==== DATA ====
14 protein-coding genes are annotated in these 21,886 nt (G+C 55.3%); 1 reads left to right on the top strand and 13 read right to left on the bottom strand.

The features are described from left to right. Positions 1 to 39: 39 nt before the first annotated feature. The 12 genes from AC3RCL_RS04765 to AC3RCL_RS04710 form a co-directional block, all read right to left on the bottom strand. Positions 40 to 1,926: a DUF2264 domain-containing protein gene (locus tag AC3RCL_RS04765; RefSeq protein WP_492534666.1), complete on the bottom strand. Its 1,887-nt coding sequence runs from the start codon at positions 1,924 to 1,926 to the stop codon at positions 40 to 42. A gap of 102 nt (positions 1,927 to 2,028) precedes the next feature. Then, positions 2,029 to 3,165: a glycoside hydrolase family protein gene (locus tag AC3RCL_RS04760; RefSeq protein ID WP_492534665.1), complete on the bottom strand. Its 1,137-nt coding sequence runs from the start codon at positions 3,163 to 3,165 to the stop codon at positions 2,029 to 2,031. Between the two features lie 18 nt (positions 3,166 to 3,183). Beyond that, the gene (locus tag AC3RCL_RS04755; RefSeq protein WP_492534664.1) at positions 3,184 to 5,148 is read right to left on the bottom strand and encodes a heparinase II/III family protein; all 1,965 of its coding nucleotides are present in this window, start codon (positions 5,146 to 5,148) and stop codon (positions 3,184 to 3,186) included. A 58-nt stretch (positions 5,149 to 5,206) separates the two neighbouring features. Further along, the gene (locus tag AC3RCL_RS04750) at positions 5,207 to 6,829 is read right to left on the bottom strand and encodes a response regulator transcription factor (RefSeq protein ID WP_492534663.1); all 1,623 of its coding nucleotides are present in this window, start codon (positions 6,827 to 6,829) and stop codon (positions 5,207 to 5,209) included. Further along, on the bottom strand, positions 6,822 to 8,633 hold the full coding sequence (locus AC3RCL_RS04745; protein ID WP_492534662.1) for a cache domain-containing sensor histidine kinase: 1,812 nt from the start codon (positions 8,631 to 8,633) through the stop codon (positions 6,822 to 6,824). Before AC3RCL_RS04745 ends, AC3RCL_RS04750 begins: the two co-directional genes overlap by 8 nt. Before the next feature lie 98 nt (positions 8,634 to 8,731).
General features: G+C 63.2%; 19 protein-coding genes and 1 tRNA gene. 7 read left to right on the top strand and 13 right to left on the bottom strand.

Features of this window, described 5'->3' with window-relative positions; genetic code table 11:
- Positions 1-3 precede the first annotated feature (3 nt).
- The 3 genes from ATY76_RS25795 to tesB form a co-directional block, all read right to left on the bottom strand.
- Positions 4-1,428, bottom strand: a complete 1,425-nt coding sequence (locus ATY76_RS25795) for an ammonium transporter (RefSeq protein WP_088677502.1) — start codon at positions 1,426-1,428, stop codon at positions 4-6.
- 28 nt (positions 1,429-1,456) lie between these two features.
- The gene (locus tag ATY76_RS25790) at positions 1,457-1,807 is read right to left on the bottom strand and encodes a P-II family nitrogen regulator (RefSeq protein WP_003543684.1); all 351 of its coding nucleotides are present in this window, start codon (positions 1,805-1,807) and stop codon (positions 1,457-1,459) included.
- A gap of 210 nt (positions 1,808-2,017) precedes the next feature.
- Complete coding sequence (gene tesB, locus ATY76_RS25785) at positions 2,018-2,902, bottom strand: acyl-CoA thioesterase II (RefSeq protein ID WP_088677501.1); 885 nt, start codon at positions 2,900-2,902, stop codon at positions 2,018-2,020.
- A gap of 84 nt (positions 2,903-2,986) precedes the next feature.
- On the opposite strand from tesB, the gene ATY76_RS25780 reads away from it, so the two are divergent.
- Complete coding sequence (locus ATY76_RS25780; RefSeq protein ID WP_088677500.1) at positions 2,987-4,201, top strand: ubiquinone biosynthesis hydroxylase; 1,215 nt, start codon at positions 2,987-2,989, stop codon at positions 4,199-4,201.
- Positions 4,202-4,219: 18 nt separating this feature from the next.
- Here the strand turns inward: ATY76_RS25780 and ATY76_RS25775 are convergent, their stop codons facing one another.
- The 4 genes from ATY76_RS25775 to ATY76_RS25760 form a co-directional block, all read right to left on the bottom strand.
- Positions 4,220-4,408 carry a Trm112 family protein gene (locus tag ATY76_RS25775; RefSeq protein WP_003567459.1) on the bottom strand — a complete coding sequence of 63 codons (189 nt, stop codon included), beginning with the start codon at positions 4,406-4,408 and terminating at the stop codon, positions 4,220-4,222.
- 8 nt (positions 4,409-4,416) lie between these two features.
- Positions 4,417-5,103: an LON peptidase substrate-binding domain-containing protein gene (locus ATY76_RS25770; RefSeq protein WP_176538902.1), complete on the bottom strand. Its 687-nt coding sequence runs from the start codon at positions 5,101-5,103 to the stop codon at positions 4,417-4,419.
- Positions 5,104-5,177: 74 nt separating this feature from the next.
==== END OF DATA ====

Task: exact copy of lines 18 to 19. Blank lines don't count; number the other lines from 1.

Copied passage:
- Positions 4,220-4,408 carry a Trm112 family protein gene (locus tag ATY76_RS25775; RefSeq protein WP_003567459.1) on the bottom strand — a complete coding sequence of 63 codons (189 nt, stop codon included), beginning with the start codon at positions 4,406-4,408 and terminating at the stop codon, positions 4,220-4,222.
- 8 nt (positions 4,409-4,416) lie between these two features.